Saint Peters square forms an oval shape in front of the Basilica of Saint Peter and the apartments of the Pope. Here the Pope can be heard celebrating mass during his weekly address, although the stunning work of Bernini in the design of St Peters square might be better appreciated on day when the square is quiet.
St Peter's is famous for it's long symmetrical colonnades with a central obelisk and two identical fountains, considered one of the best examples of Bernini's work. In 1656, Alessandro VII made Bernini responsible for the task of giving a dignified appearance to the square in front of the basilica. Bernini discovered an almost rectangular courtyard that was mostly unpaved. The square was closed by the narrow Borgo area and had no decoration apart from a fountain and the Egyptian obelisk erected in 1586 by Carlo Fontana.
Bernini's project was a masterpiece of two connected squares. The first in the shape of a huge oval. The vast space is surrounded by two semi circles comparable with two large arms that symbolised the mother church. Made up of 17m long porticos formed from 4 rows of Tuscan columns (that create 3 galleries of which the centre one is the widest.)
All together 284 colossal columns and 88 pillars. Above which are various statues of saints and the large coat of arms of Alessandro VII. White stripes of marble are set in the pavement which leads to the obelisk upon which rest four bronze lions. The stone pillar is where antiquity meets Christianity because according to tradition, within the foundations would be the ashes of Caesar and at the peak the remains of a crucifix.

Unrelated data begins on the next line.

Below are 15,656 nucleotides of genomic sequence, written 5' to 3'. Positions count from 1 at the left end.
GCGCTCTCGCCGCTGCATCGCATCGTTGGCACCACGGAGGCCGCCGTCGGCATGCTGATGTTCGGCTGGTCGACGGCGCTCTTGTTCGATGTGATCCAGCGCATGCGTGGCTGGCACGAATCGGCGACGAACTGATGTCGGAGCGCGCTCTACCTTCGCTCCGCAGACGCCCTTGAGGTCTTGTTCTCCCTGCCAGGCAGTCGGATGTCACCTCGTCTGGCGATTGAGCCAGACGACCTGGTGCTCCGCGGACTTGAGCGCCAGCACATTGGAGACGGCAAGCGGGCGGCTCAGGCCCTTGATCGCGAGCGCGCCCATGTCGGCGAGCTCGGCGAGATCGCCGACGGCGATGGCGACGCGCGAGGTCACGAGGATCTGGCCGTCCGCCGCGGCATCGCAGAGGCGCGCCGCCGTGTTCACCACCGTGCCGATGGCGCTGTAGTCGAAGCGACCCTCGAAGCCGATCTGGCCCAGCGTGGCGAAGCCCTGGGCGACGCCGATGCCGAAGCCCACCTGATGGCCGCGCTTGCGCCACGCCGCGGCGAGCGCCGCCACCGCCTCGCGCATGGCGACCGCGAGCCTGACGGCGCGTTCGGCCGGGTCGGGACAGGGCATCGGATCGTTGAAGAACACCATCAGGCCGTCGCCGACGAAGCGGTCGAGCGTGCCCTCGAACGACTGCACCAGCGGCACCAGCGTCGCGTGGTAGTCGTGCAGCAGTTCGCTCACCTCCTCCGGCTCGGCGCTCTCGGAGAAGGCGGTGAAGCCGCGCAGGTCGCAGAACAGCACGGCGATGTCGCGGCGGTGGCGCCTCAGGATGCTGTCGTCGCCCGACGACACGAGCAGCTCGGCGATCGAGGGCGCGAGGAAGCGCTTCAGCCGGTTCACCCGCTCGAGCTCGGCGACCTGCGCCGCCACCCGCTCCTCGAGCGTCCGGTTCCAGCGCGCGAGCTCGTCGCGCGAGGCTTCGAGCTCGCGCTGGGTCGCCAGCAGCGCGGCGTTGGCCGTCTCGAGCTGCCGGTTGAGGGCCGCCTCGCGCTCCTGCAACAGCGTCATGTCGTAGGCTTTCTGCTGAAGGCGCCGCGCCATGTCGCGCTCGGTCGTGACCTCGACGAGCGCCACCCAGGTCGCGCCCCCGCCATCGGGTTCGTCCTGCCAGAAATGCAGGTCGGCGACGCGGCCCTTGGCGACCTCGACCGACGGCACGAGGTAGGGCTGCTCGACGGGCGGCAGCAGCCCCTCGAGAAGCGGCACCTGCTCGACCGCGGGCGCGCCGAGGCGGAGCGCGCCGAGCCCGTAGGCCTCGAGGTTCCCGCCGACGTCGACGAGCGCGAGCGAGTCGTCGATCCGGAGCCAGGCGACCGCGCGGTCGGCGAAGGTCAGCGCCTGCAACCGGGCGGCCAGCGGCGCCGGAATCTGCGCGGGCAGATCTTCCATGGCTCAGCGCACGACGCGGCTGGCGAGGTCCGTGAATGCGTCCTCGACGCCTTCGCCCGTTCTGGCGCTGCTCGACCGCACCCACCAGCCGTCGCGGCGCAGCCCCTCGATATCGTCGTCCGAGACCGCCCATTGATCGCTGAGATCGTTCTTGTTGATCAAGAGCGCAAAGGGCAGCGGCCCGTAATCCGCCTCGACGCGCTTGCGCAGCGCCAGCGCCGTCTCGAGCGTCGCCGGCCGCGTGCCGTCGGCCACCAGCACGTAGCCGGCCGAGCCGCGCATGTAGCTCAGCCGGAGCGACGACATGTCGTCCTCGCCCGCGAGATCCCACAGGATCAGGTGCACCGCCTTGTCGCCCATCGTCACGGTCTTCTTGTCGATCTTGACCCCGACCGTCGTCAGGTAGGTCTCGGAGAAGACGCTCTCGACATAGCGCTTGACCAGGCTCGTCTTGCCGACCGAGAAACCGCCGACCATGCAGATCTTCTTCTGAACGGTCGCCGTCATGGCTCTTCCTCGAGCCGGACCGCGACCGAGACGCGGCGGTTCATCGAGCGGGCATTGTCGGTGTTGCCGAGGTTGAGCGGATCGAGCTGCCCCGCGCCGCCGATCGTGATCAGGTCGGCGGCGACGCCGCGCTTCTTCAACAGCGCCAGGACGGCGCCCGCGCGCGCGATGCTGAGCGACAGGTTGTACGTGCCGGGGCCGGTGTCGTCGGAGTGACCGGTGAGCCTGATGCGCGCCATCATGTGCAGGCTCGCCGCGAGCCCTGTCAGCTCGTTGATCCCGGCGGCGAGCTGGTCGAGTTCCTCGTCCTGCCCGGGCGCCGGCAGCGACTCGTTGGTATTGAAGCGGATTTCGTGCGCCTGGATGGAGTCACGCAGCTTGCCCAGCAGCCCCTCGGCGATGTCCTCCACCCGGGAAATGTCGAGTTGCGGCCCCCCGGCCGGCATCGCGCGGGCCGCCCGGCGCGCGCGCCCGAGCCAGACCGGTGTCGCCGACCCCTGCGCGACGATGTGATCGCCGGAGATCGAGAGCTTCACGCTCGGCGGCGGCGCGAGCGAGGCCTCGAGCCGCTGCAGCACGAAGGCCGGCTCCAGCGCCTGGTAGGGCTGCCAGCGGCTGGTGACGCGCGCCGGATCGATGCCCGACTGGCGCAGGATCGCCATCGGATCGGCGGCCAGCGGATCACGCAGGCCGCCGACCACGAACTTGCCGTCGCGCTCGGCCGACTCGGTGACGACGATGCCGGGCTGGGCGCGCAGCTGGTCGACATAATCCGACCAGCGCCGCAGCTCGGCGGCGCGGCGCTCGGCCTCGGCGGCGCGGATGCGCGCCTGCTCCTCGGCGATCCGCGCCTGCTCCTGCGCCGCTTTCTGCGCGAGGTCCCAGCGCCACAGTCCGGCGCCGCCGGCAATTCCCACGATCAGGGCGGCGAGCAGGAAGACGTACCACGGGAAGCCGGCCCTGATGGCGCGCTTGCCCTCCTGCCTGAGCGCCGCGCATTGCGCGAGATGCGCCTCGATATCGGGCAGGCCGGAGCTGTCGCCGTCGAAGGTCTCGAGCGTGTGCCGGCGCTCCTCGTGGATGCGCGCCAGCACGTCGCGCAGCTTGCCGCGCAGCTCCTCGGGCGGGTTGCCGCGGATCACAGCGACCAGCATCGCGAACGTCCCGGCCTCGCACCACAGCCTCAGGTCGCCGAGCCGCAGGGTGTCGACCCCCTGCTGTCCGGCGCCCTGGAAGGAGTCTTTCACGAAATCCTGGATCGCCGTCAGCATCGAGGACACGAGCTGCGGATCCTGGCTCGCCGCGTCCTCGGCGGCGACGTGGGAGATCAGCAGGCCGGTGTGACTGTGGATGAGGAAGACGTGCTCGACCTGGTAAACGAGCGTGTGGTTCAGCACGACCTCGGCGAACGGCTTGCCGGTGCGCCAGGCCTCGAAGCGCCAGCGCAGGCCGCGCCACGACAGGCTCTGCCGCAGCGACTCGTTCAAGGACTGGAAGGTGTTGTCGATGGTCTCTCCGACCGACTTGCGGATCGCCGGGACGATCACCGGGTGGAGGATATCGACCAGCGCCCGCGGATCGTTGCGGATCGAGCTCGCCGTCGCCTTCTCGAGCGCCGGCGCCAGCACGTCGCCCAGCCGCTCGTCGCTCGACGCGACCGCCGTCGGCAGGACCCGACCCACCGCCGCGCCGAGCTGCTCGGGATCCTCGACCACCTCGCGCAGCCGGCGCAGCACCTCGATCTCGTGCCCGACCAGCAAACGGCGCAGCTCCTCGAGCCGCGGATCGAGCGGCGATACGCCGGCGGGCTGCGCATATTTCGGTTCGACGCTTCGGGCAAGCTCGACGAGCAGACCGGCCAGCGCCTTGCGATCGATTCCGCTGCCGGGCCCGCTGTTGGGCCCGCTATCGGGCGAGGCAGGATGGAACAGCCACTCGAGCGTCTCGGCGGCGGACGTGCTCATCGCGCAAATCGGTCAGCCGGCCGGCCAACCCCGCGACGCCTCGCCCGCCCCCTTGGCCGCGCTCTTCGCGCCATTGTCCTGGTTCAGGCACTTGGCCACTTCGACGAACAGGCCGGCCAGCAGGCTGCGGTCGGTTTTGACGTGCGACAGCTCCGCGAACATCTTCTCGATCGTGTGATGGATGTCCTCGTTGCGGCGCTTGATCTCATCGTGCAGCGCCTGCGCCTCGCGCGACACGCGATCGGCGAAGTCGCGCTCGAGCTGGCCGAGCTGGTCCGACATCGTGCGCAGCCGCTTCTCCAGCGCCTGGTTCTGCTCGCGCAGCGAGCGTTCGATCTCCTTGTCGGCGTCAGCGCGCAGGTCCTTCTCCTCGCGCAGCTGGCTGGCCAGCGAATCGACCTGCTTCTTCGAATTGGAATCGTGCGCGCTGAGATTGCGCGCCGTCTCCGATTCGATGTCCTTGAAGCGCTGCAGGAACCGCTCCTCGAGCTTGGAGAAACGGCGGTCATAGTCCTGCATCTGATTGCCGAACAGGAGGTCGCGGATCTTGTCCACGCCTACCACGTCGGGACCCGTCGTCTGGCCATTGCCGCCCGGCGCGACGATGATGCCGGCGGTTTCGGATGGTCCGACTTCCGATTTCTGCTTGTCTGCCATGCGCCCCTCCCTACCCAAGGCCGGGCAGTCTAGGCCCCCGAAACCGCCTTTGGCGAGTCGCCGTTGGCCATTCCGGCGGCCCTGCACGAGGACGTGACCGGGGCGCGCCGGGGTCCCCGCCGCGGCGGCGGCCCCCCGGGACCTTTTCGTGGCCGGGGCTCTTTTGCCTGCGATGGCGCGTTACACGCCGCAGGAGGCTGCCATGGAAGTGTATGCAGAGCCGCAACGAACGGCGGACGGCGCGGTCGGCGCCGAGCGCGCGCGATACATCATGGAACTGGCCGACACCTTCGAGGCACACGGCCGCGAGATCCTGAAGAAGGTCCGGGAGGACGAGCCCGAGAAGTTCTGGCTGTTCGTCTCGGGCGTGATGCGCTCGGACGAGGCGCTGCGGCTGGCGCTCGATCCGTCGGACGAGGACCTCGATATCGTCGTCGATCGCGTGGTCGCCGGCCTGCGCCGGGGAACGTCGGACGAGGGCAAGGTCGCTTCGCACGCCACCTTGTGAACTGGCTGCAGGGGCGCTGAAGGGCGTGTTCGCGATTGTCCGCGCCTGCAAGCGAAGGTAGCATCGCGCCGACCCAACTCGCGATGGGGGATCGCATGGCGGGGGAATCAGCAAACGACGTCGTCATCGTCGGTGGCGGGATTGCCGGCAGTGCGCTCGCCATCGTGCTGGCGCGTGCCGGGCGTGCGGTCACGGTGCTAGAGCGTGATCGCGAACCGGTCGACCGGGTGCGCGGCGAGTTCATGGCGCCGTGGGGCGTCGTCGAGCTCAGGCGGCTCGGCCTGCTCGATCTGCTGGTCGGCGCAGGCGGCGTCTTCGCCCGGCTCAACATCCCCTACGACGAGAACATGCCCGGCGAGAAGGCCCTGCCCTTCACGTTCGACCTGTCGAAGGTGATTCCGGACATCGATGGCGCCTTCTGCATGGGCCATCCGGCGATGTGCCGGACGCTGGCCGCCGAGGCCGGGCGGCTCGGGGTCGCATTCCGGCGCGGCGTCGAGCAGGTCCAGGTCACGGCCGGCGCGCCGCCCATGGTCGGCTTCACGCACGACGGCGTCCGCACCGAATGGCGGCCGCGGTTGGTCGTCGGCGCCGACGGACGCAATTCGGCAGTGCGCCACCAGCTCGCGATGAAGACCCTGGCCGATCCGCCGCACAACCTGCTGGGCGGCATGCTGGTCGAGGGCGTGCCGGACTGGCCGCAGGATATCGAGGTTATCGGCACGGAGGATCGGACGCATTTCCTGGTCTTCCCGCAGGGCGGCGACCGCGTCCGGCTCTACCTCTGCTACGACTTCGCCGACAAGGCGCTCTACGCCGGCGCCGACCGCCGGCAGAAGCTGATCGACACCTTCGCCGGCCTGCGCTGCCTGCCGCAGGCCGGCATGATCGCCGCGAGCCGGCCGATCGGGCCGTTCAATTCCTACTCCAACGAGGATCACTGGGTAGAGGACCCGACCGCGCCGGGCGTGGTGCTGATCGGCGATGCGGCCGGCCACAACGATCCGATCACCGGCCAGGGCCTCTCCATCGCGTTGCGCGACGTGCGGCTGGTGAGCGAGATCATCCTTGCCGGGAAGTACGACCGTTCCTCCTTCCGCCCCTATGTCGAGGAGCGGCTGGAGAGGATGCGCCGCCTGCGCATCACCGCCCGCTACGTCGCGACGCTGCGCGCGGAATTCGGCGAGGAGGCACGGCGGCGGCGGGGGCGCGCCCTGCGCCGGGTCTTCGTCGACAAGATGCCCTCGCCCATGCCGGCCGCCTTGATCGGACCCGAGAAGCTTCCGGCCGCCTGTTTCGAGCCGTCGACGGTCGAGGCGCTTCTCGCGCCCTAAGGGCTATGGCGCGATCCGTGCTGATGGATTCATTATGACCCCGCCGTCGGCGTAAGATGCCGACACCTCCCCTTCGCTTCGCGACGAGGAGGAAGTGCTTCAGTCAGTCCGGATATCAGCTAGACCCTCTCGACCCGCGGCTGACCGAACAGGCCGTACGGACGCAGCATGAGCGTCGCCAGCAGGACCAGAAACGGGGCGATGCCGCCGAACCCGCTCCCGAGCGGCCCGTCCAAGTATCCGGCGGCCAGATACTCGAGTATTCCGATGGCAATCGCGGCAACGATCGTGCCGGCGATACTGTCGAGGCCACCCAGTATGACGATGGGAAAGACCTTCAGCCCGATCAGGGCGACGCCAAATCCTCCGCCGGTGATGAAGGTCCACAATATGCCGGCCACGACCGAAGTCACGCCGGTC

On the sides are two fountains with gigantic basins of granite next to which on both the left and right hand sides are two disks of marble that mark in the pavement the two flames of the oval. Seen from this point, the four rows of columns look like one single row. The arcade connects with the façade of the basilica thanks to it's two lateral wings that form the second square.
The fact that the two wings diverge instead of being parallel softens the perception of distance and makes the façade seem closer, almost looking directly over the square. In the right hand side corridor, is the entrance to the Palazzo Apostolico that passes by the Scala Regia, the flight of stairs that represents Bernini's work.
The square has been designed as an imposing background where the pope during solemn ceremonies celebrates mass. An army of statues; saints, martyrs, popes and founders of religious orders, a total of 140, give a warm welcome to pilgrims. Coats of arms and inscriptions remember the figure of pope Alessandro VII (1655-1667), the instigator of this imposing complex.